Eigashima is a producer of sake and shōchū (a weak distilled liquor made from various grains) that moved into whisky production using the equipment and experience from brewing and distilling shōchū. A dedicated whisky distillery (the "White Oak Whisky Distillery") was built onsite in 1984. The distillery is located in Akashi City and so the whisky is called White Oak Akashi single malt. Amazingly they import their barley from Scotland (contrast this with Paul John in India who use Indian barley but import their peat from Islay!).

2009-2014 - European oak hogshead for 3 years, then finished in white wine cask.

eigashimaNose - Young and sharp. Boiled sweets, hardwood, a little bacon, wet log cabin (mossy). With water, some sweet fruit and a softening sherried edge, and the wood makes more sense.

Body - Sharp and savoury, lemon and sandalwood joss sticks, flat pack furniture (MDF) - very distinctly. I had it on the nose but couldn't place it. Rescued somewhat by some pear. Water softens things out but this is still painfully young.

Finish - Long, very hot and spicy. Bitter MDF. I'll go with patchouli joss sticks at the end.

What's not good about it - Infanticide. It smells and tastes very much like a pellet smoker.

What's good about it - Some good stuff starting to show here, an interesting peek into what's to come from Eigashima.

Kirin, Fuji-Gotemba Distillery, NAS Blender's Choice, single grain, 46% A-

Fuji-Gotemba is a distillery owned by Kirin, located on the side of Mount Fuji, a location selected for its climate and quality of water.

fujoNose – A delightfully dark, berry led, Japanese grain. Sweet and toppy, but practically black. Balanced and not "youthful" although intense. Lovely hard but winey oak.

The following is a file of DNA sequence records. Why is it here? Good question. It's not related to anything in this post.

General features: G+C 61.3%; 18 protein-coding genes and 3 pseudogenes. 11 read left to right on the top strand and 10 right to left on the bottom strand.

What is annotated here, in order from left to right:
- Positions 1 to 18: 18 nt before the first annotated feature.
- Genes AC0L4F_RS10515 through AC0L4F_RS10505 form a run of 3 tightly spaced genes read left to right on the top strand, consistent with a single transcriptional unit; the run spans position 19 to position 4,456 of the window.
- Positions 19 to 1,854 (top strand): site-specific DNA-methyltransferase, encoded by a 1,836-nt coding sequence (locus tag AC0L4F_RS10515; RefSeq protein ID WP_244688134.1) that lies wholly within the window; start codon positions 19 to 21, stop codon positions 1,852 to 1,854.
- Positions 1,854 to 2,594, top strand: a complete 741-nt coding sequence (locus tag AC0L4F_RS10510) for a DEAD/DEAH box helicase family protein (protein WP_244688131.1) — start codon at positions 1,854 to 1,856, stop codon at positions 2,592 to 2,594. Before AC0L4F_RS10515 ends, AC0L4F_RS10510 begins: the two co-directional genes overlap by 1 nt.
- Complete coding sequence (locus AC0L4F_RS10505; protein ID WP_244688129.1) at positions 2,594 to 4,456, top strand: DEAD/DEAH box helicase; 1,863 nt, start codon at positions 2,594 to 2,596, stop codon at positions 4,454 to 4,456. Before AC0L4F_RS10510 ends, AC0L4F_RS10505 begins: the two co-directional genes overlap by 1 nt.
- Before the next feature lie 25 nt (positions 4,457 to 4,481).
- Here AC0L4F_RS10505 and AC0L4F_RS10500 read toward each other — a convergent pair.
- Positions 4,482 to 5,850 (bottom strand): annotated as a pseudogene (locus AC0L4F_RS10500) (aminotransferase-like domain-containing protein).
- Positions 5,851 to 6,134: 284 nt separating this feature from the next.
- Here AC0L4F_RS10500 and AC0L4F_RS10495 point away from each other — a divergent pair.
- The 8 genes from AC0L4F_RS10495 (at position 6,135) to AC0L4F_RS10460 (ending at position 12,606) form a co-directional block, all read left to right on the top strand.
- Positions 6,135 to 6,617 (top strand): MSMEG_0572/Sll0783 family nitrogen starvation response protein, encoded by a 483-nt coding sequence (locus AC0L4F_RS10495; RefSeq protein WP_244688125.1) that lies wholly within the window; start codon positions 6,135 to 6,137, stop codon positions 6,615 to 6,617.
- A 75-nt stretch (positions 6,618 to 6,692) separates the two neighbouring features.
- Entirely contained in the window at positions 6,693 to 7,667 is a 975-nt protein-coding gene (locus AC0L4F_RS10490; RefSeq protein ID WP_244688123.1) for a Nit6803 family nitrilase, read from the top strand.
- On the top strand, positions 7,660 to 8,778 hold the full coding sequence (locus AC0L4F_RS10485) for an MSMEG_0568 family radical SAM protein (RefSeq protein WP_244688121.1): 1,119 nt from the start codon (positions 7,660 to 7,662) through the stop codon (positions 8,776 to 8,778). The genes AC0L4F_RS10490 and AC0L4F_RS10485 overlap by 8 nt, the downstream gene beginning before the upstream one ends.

Body - Here comes the youth though - bourbon like in its virgin caskery. Blueberries and blonde wood, sweet bourbon.

Finish - Medium, sharply new oaky. Quite winey at the end though.

What's not good about it - Simple and young delivery, lacks complexity and integration.

What's good about it - A beautiful nose, sweetly balanced and winey, with complex bourbon overtones and a freshly opened flat pack shelf.

Fujikai 10 years old, 43% C-

Fujikai is a whisky produced by Monde Shuzo distillery, owned by a wine producer. The only other whisky I know of by this producer is a blend, Isawa. That's about it for intel, I'm not sure what they're doing with this one but I'm sure we'll see a few more bottlings. Anyway, it came out, we split a bottle to see what it was like, here's the notes.

fujikai-10-year-old-whiskyNose - Raw wood, like a piece of oak charred in a BBQ and soaked in young, uninteresting whisky with the hope of making it taste better (yes, that doesn’t work very well). Musty like wet cardboard. Mouldy. And a rotten jackfruit like topnote. But behind this there is, somehow, something interesting - some sweet toffee. Serious digging though.

Body - Musty and rotten again, like mushrooms growing in the forest, and again that hopefully sweet cask behind it. Damn that's annoying.

Finish - The interesting sweetness persists. This may be the first whisky I've ever tried where the finish is significantly better than the nose and body!

What's not good about it - seriously flawed.

What's good about it - but I suppose, interesting and if they hadn't mucked it up it promises something interesting. Perhaps an attempt to save a dodgy bunch of casks with some better ones? Good money after bad.

Yamazakura 15 years old, Pure Malt, 43% A⊕

Apparently aged for 15 years, then held in tanks for 5 (perhaps to await a market?) then back into barrels to finish.  1500 bottles.

yamazakuraNose - Sweet, restrained and slightly mushroomy (in a nice way). This is one of the most Scotchy whiskies in this set. Deep woody sweetness, toffee and Kendall mint cake and a top note of men's deodorant. A good "ordinary" nose - balanced and interesting with a clean, fruity sweetness and lots of fun to chase.

Body - Sweet with some raw barley and fennel seeds. A light, fizzing spice with fried chilli.

Finish - Medium with juicy citrus, good tannins and competent throughout.

What's not good about it - On first blush this is quite ordinary (although competent), and there's a bitterness which seems out of kilter if you're not paying too much attention.

What's good about it - But with time, really quite an insistent sweetness that throughout works well, and quite acidic like a heavily carbonated Belgian beer. And altogether very well put together (especially given its weird history) and a satisfying dram. In many ways it reminds me of why I like Cutty Sark; a kind of understated confidence and easy drinking balance.

Onto Mars!

Shinshu Mars, Cosmo Blended Malt Whisky, 43% A+